Guyana turns attention to racism
As elections draw closer in Guyana, the issue of race is moving higher up the agenda.
Guyana is politically divided between descendants of Africa and India and faces the prospect of pockets of intense violence.
As a result the Ethnic Relations Commission (or ERC), a body set up under the constitution has been trying to gauge public response to the issue, particularly on the densely populated East Coast Demerara.
The ERC's Chairman, Bishop Juan Edghill told BBC Caribbean Radio, "because of the ethnic security dilemma that exists on the East Coast Corridor, the commission has taken careful note of that and has said there is need for a face to face talk with the people of the East Coast."
A group of about 50 people attending a meeting set up by the ERC told them race relations in Guyana is a very complex issue.
Etched in the memories of residents of several predominantly East Indian villages on the Lower East Coast Demerara are the killings, rapes, kidnappings and armed robberies said to have been committed by people of the African-dominated village of Buxton.
One businessman told the commission, "I had the opportunity of having in my very office girls who were raped. One girl came in and told me it was a gang of eight Afro-Guyanese who came into the yard and raped her."
An East Indian resident however said she disagrees that all the criminals who have attacked the neighbouring East Indian villages are Afro-Guyanese.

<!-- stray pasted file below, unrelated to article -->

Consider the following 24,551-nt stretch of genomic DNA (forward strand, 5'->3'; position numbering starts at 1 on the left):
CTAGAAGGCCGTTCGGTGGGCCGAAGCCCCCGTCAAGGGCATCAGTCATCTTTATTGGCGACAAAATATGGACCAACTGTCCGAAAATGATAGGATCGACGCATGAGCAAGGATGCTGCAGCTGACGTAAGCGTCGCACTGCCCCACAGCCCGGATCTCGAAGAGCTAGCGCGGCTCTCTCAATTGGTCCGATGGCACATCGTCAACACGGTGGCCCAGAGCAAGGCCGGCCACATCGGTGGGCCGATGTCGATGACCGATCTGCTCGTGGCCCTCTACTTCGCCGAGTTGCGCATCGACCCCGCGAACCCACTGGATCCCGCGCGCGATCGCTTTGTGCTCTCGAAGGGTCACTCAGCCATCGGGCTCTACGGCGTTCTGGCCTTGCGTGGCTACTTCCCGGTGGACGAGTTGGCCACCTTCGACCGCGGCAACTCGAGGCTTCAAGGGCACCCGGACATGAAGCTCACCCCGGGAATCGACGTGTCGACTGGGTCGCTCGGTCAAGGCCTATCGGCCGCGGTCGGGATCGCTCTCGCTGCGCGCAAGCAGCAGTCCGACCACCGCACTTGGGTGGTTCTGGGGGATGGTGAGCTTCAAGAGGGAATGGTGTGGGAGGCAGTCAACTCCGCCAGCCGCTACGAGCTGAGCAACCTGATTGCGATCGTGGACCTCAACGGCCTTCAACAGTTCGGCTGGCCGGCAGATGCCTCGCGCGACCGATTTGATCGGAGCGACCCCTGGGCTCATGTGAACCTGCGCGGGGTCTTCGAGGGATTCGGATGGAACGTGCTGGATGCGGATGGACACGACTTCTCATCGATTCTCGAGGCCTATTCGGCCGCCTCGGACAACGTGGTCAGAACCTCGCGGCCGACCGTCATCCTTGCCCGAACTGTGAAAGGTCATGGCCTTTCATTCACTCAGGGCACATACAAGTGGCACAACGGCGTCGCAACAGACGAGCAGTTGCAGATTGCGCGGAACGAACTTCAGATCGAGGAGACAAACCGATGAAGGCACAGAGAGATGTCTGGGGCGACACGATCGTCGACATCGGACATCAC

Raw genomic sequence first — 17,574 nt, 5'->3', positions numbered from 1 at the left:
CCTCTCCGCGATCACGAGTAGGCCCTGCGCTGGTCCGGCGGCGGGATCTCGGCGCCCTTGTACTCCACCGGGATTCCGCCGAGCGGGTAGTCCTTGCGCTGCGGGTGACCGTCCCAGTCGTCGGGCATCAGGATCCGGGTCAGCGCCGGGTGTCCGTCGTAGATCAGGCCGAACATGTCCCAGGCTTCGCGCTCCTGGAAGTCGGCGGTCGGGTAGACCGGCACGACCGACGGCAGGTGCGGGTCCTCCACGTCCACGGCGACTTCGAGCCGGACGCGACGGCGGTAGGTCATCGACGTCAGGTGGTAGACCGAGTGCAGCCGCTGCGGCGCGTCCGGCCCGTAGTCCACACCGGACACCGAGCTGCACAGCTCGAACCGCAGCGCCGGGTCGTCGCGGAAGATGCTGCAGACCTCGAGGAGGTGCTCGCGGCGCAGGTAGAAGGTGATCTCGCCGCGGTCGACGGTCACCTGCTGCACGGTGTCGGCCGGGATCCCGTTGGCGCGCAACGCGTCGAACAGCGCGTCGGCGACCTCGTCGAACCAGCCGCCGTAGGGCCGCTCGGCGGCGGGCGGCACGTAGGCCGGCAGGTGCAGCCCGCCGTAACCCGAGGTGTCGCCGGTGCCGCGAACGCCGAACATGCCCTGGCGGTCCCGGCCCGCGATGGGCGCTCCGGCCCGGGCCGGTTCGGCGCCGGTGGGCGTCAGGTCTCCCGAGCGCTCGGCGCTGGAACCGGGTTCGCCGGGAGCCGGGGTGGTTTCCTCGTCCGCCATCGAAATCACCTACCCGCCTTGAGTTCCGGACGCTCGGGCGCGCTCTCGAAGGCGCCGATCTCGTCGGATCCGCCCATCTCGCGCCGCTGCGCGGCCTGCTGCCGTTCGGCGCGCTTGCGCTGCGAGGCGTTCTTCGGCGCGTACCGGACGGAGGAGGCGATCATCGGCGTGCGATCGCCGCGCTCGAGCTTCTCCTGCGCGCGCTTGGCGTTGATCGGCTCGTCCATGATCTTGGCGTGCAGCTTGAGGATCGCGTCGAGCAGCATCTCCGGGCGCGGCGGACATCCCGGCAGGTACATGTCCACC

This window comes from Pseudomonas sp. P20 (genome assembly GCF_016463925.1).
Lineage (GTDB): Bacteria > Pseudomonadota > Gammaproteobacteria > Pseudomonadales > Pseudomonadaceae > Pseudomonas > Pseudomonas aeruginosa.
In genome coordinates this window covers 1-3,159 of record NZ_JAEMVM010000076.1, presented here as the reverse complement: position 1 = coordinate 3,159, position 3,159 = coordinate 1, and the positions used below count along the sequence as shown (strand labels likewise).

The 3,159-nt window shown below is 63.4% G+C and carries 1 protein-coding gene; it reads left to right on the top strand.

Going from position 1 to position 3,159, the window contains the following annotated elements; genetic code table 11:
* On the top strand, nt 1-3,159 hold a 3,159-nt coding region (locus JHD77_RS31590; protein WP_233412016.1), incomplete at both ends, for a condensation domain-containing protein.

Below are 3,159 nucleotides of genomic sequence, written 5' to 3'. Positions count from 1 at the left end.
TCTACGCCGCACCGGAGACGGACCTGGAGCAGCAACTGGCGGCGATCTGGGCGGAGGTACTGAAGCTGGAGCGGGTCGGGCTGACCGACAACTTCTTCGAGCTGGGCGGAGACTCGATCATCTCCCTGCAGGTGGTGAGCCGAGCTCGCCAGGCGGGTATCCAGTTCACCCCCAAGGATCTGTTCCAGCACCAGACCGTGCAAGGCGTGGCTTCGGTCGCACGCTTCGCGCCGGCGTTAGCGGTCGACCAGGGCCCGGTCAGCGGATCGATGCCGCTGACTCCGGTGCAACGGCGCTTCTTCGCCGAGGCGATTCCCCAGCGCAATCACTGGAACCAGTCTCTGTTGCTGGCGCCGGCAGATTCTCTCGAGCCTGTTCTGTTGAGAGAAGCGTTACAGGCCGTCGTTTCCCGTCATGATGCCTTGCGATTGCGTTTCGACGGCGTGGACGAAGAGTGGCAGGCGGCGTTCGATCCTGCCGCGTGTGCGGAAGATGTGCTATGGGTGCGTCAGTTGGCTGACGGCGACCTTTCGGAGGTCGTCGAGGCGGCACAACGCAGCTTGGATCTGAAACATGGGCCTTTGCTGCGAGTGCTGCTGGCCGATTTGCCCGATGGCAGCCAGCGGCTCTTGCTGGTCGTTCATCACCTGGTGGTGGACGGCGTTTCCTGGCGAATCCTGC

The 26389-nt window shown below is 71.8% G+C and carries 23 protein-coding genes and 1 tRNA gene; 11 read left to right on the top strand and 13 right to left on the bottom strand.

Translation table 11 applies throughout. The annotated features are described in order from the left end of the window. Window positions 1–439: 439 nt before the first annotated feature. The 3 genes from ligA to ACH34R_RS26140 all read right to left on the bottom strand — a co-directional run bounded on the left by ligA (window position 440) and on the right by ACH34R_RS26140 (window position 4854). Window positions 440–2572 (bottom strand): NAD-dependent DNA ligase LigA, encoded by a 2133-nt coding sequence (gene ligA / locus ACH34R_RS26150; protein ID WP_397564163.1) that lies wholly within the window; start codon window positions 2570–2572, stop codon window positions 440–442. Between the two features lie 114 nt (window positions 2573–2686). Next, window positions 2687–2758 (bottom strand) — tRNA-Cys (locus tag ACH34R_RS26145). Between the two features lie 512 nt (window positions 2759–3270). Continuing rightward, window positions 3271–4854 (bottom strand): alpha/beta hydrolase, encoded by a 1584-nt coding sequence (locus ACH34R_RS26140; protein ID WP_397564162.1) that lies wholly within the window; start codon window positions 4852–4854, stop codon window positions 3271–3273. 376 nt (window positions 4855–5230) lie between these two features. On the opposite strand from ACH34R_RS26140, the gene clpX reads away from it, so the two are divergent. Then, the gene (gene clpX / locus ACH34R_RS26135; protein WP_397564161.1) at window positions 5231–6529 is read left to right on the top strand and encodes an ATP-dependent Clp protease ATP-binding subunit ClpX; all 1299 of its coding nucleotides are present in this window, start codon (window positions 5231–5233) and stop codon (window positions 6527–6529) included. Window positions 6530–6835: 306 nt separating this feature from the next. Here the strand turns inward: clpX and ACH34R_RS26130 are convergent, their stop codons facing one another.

"Indian people with black colour wearing masks, can come in and do the same thing. Bottom line is poverty. It's a dog eat dog world." She said.
Another resident, an Afro-Guyanese woman said she was forced to leave Buxton because she spoke out against an East Indian man being robbed.
She said Buxton has become a haven for criminals because of a lack of education.
"There are far too many illiterates in Buxton and it is their lack of education that it's causing them to take so many lives."
"I don't care who says that the people have come from outside. If Buxtonians have allowed strangers to come in to kill so many people there then shame on Buxton."
Though not in the same way, East Indians too have been accused of committing crimes against Afro-Guyanese?
One of the participants believes that East Indians are using their prominent role in Guyana's economic life as a weapon.
He told the commission that: "Their criminal activities are not only those activities in terms of robbery."
"We have robbery or acts of crime in the market place where sales of goods are priced unevenly or even the weights are not decently weighed on the scale."
While hearing about the race issue on Guyana's East Coast Demerara appeared to be an eye-opener and a way of getting people to talk about the problem, a number of the participants urged the Ethnic Relations Commission to conduct a scientific study about the issue of race as the first step towards finding solutions.